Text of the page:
Thursday, July 12, 2012

The Neverending Fray: This issue is surprisingly comfortable with slavery

Groo the Wanderer #14
By Sergio Aragones, Mark Evanier, Stan Sakai (lettering), and Tom Luth (coloring)
Published by Epic Comics, 1986

This issue seems like a chance to have Groo cause a bunch of trouble at a building site, but in doing so, it kind of undermines the attitude about slavery which was established in issue #5. Or maybe he's just too stupid to realize what is going on, but the fact that he ends up in the middle of a slave labor camp (where a pyramid is being built) and doesn't seem to care about the suffering of those interned there is kind of offputting. He does decide to get a job there though, leading to lots of funny business, like this amusing bit of haggling over wages:

Sergio does get to exhibit his proficiency at comedy based on details of body language and facial expressions, like in this scene in which Groo gets "promoted" to slave driver:

He gets in trouble in other ways too, sinking boats, wrecking construction, and just generally causing havoc, sometimes in response to being addressed in an insulting manner (I love the weird logic of requiring proof that he resembles whatever insult is used against him):

He also gets to perform a pretty quintessential Groo action by being told what not to do and then immediately doing it:

It's a pretty typical issue of the series, one that plops Groo down in a certain setting and just lets him loose to cause chaos. There is a bit of social justice in his actions, as a group of slaves ends up benefiting from his actions (which makes for an amusing reversal of the usual ending, as they are all chasing him to thank him, for a change), but only a slight one; the powerful keep their heel on the slaves' neck, for the most part. Groo is a pretty solitary figure, mostly just keeping to himself and only mindful of his own needs and desires, but it's nice to see him occasionally gain awareness of the plight of those around him, if only for a moment. Unfortunately, this isn't one of those times, but he'll be sure to get more chances in the future.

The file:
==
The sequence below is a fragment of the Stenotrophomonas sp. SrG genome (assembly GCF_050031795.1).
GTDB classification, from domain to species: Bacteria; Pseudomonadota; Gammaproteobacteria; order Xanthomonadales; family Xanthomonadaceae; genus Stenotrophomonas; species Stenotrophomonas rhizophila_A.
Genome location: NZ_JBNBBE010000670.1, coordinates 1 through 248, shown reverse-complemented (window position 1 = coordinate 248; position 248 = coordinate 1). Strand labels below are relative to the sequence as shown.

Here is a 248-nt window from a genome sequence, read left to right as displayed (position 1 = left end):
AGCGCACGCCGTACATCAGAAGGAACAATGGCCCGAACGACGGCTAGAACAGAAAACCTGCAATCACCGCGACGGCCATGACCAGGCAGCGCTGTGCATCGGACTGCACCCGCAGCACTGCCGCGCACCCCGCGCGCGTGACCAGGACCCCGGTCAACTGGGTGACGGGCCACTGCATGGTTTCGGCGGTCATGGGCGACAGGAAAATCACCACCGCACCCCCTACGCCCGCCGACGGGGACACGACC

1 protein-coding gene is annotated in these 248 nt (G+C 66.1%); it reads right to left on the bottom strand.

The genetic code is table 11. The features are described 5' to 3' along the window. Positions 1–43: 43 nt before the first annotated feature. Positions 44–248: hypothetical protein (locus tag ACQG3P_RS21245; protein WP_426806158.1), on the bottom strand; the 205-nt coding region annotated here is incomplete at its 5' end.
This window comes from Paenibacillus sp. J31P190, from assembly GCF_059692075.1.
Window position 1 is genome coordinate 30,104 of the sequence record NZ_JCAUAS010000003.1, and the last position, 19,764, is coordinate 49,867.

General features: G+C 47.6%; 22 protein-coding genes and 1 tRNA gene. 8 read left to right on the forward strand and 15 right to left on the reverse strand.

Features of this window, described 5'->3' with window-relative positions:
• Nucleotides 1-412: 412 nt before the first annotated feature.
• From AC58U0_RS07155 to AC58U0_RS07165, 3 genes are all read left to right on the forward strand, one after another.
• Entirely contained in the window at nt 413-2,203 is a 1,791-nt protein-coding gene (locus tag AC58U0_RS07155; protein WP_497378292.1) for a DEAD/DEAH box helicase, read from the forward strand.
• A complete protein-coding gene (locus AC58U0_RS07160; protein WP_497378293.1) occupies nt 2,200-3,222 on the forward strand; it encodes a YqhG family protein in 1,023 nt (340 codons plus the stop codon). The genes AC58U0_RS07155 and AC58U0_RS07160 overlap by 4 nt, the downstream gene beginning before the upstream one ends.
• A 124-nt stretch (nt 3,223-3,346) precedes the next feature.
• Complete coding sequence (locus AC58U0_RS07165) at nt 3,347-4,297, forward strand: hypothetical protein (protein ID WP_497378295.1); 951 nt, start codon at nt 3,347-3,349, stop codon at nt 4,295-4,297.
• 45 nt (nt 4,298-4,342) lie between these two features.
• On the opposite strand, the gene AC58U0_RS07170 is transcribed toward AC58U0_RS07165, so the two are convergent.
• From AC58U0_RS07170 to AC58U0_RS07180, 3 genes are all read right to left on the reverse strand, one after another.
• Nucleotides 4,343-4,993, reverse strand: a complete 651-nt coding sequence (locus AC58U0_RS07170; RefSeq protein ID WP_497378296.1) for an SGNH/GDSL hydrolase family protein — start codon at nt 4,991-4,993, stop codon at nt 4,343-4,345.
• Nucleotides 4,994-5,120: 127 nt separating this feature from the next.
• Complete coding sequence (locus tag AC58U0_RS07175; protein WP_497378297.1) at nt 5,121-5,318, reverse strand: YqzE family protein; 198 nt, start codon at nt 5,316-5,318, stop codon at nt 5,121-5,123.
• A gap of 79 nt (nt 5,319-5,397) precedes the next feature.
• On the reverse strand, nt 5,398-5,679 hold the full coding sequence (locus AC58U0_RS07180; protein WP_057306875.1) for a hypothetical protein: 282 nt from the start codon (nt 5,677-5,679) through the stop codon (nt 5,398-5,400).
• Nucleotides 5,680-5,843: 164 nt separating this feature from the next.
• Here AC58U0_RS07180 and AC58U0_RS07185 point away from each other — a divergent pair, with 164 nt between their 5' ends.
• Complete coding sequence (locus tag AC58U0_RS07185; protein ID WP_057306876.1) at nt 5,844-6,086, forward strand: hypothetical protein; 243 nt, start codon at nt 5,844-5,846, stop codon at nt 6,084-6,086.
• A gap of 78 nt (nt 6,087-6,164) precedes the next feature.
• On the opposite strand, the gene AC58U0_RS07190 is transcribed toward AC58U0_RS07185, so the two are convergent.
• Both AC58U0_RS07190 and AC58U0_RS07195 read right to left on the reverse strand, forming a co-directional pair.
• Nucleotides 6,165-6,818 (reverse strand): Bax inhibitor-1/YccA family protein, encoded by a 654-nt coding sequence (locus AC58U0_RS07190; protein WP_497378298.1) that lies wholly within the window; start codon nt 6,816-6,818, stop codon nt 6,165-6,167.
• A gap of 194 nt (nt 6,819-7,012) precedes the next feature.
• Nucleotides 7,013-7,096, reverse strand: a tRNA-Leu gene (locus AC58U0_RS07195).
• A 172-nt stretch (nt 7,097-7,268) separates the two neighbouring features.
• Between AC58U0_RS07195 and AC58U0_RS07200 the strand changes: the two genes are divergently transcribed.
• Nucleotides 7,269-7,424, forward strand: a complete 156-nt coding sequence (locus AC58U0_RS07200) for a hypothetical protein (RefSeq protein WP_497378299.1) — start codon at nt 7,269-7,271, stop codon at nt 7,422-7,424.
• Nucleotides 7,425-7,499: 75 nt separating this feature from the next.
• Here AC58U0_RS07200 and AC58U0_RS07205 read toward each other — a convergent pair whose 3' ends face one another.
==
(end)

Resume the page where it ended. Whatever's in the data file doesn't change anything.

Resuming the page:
Nudity watch: the women on this opening page are "PG-13 nude" only because Sergio didn't draw their nipples:

But he did include nipples on one of the barbarian chicks decorating the credits box:

Finding these occasional bits of naughtiness hidden in the artwork of this series was a definite highlight of the comic when I was a teenager. Seems kind of silly now; the fact that the semicircles Sergio drew were (are?) so alluring is a definite comment on the male libido.

Next: "Groo and the Monks"

This issue's stats:
Recurring characters: None.
Hidden message(s): Nope, still didn't find any. UPDATE: As issue #27 tells us, rearranging the letters of "Dendhi Semage's" in the following panel reveals the words "hidden message":

Moral: "When you run from your problem, you make it that much harder for Good Fortune to catch you, as well."
Spanish words: None
Running jokes: Groo sinks a ship and says "Did I err?". He also says that he does not know the definitions of  mendicant and mulch, among other words.
Mark Evanier's job(s): Unequivocator
Letter column jokes: Speaking of hidden messages, Mark reminds readers (unless this is his first confirmation that they exist) that each issue since #4 contains a hidden message, describing where they are in #4 and 5, and stating that the one in #9 is just about impossible to find. He also answers a numbered list of questions, with answers including a joke about Gordon Kent, the series' original colorist, having gone insane, a statement that there will never be a battle between Groo and Conan (yeah, right!), and defining mulch. Letter writer Mark Mokszycki also references Justin Ebert (the guy who didn't like the morals) and mentions a joke about Sage's dog's name from the letter column of issue #12, which might be where that long-running gag came from, until they decided on the obvious name for him (Mulch).

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